Saturday, October 4, 2014
Mao's Last Dancer by Li Cunxin
Published March 1, 2005
Trade Paperback, 480 pages
I don't read too many memoirs, so when this one was chosen for our book club pick I hoped it would be good. Well, it was more than good, as I now consider it one of the best memoirs I have read.
This book is the autobiography of one of China's greatest ballet dancers. But what made it stand out for me, right from the first page, I might add, was that Li recounts his childhood in China in the 60s during Mao's communist reign. Li and his family of six brothers were desperately poor peasants. I found this part of the book the most interesting. Every time I put the book down I couldn't wait to get back to it. Knowing this was a true story made me experience so many emotions.
Li brought his childhood to life with his lively portrayal of poor life in the commune. He did it with humour and compassion. I felt like I was right there in China, my stomach growling in hunger along with Li or my feet aching to run with the children as they played in the fields.
At the age of eleven, Li was chosen by Mao's cultural delegates to leave his village and study ballet in Beijing. He now felt the aching loss of a close-knit family and community and the pressure to do well as this would reflect well on his family. With much emotion and vivid details, Li recounts these years of perfecting an art he knew nothing about before and rising to success among his peers. This enabled him to be chosen to go on a short trip to America where he learned about Western culture and its ways, so different from his own rigid and sheltered life. This taste of freedom led him to eventually defect from China and perform all over the world.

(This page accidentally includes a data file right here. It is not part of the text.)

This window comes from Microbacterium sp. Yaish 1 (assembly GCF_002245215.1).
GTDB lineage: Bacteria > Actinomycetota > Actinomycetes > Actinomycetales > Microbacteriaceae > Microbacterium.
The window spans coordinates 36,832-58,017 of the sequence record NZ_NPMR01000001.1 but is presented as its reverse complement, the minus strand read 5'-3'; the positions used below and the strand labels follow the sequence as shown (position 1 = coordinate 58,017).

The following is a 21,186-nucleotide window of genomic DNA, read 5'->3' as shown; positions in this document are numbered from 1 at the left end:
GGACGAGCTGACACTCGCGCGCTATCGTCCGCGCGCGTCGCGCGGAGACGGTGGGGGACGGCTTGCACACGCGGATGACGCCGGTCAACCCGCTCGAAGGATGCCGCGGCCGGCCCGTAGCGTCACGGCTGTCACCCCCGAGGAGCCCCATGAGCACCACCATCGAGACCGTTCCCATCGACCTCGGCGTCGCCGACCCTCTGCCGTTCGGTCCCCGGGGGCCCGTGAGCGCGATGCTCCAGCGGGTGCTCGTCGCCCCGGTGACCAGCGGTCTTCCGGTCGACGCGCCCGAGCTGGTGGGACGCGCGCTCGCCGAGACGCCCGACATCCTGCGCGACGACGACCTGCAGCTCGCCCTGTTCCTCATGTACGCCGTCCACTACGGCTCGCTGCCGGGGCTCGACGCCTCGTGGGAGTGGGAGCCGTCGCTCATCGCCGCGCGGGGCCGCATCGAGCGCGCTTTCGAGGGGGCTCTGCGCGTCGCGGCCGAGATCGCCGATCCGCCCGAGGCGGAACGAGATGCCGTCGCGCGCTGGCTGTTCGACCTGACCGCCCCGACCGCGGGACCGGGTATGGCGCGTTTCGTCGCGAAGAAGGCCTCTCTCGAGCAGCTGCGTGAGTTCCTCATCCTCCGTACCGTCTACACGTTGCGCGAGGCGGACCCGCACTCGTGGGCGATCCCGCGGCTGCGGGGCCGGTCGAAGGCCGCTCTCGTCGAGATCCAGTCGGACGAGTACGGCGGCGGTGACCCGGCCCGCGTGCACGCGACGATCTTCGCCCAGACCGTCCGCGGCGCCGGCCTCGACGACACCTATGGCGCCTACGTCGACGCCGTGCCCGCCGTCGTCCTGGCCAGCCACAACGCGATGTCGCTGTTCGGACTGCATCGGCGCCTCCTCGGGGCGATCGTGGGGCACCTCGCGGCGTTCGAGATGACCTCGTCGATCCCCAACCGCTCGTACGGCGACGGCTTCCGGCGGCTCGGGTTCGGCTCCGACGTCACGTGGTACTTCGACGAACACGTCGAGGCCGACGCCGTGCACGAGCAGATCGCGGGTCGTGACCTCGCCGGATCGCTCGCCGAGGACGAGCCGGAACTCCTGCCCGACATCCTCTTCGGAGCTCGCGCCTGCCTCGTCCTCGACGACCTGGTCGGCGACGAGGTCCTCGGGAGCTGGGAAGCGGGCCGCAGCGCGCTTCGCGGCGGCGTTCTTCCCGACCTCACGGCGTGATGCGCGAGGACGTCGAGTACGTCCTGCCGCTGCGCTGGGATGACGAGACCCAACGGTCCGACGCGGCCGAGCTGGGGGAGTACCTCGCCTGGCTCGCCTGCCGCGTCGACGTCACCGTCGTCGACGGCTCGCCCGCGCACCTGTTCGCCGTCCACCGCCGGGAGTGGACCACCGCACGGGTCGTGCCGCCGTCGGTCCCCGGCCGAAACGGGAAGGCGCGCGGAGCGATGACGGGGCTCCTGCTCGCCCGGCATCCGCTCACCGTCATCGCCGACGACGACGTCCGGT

A movie adaptation of the book is available and I would now like to see it. Just watching the trailer brought tears to my eyes. Li currently lives in Australian with his wife and three children. In 2012, Li was appointed the new Artistic Director of Queensland Ballet. You can learn more about him at www.licunxin.com.
Note: This book is rated C = clean read.
I will count this book toward the following challenges: Reading the World
Reviewed by Laura
Disclosure: I borrowed this book from the library and was not told how to rate or review this product.